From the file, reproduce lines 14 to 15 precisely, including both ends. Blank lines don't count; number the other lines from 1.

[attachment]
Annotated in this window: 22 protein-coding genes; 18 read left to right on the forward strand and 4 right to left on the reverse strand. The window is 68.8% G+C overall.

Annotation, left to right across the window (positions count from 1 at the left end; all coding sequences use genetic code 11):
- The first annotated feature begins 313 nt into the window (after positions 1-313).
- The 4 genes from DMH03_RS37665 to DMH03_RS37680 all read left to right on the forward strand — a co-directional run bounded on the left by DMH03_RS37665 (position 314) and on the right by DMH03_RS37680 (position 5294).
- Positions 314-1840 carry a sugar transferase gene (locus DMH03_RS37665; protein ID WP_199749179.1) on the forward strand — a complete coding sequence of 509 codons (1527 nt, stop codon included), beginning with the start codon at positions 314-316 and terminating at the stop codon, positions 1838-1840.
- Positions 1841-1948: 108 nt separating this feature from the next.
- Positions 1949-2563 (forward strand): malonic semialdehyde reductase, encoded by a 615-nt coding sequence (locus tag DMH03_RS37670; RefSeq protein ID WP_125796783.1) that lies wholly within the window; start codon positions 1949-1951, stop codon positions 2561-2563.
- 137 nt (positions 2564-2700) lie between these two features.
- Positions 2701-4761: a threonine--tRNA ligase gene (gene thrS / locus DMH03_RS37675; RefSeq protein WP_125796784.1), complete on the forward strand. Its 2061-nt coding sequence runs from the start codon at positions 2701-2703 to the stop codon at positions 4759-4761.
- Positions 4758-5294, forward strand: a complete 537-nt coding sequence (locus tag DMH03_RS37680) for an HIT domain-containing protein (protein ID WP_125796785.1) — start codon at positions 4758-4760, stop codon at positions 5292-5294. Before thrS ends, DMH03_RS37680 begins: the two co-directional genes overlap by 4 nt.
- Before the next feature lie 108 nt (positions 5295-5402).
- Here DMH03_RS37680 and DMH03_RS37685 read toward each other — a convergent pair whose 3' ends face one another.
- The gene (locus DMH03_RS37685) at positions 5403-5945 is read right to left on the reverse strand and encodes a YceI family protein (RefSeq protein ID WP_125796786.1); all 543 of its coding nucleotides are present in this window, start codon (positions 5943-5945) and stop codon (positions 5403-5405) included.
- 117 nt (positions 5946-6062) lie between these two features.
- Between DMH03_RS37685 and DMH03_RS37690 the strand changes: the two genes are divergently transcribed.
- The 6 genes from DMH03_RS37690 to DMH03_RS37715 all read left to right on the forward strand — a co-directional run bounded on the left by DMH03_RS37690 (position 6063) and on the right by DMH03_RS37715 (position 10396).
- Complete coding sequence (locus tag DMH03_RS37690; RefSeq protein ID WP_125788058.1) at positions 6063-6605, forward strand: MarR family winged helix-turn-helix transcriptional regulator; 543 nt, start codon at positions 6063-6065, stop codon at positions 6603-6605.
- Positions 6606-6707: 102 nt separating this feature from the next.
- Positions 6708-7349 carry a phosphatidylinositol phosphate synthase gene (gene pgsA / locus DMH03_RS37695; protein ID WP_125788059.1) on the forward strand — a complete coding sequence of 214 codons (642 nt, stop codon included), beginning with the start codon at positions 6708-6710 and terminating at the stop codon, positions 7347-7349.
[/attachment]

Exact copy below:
- 117 nt (positions 5946-6062) lie between these two features.
- Between DMH03_RS37685 and DMH03_RS37690 the strand changes: the two genes are divergently transcribed.